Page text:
Every business will be different, so you must know your numbers.  Once you have a good understanding of these, you can then calculate what you can include in your offers.  My rule is that if all you can come up with is 10% or 20% off, then you are not trying hard enough.  When did you see MacDonalds offer 20% off a Big Mac? You need to be more creative and develop package deals, BOGOF’s, Special deals – they key is to add value, but not discount.

4. Choose your words carefully

All the advertising and marketing you were doing before the crisis should stop immediately.  The message is likely to be wrong now, and you’ll be lucky not to alienate your clients if you carry on with the same message.

In a crisis, the world becomes a very distrustful place.  (Just try coughing in public to see what I mean!)  Now you have to work 10 times harder to build trust and empathy.  If this is not your strength, then get a good copywriter to help you out, or learn to be better.  The best book I’ve found on this topic is Write Language by Allan Pease.

5. Decide how to communicate

Too many people in marketing are focused on the how (“I need to do a facebook advert”) and the what (“this is the message I need to get across”) and pay little attention to the most important thing, which is who they are targeting.  As you have seen in this blog, you need to start with the target, and end with the method by which you can get the message out.

Obviously in a lock down as we are, our routes to our target market might be limited, but then again, they may also be easier.  One would expect many people working from home will have less distractions, meetings and calls than if they were in the office, so a good old phone call (where phones are on divert) may get you through.  Post is the one medium that you might find ineffectual, unless you know your targets are still fully running at their normal trading address.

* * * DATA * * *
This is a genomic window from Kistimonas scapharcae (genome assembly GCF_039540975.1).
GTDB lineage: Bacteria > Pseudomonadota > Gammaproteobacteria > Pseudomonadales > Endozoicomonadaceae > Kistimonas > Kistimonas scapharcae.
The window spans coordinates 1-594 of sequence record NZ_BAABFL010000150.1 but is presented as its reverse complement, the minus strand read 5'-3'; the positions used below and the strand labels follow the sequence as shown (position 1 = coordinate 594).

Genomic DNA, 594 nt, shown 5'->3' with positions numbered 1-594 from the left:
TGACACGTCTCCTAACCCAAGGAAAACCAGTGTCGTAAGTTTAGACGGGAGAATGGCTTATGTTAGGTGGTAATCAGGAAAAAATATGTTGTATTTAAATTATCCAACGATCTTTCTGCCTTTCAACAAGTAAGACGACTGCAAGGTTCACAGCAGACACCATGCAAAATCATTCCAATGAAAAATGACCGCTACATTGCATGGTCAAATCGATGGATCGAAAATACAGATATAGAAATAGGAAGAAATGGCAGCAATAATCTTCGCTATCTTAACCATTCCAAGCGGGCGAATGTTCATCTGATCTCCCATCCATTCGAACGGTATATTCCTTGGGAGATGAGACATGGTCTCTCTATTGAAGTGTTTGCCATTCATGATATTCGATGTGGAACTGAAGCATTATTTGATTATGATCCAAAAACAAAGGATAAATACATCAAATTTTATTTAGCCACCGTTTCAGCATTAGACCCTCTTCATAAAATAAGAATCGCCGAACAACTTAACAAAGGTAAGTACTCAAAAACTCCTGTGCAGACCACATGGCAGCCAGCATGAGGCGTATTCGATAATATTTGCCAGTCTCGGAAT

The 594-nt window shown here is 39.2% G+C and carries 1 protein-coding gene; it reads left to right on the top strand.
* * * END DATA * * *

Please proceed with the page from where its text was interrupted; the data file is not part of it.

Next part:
Social Media is the one medium that is being used a lot, but this will give more complications as the background noise will be high, so you have to make sure your targets and offers are top notch, in order to stand out.

The Key to marketing though is always consistency, relevance and measurement.  Whatever you do, test and measure everything, and don’t rely on just one strategy, think of 10 different ways to get your message across, and be creative.

 6. Change course

The other option you have of course is to change direction completely.  If it looks like your business is going to be one of the fatalities of this crisis, actually all is not lost.  As Simon Sinek, in his latest book The Infinite Game so eloquently put it, the aim is not to win, it is to stay in the game for as long as you can.  Think about it – you’ve built one business, so there’s no reason that you can’t build another, and use all the experience and knowledge you’ve gained along the way to make it better and easier the second time around!

So look for the opportunities outside of your business, and remember that out of every great recession come world beating businesses: in 1896 the foundations of IBM were created, in 1923 ,Walt Disney, in the late 70’s Microsoft, and in 2009, Airbnb and Uber were formed.

Finally, whatever you decide to do, make sure you set a goal, write a plan and have somebody sanity check it with you.  If you have nobody to help you, then please contact me – I am ready, willing and able to help.  I have set aside 9 -10am and 5 – 6pm every weekday to give you some FREE support, just message me, and we can book in a time.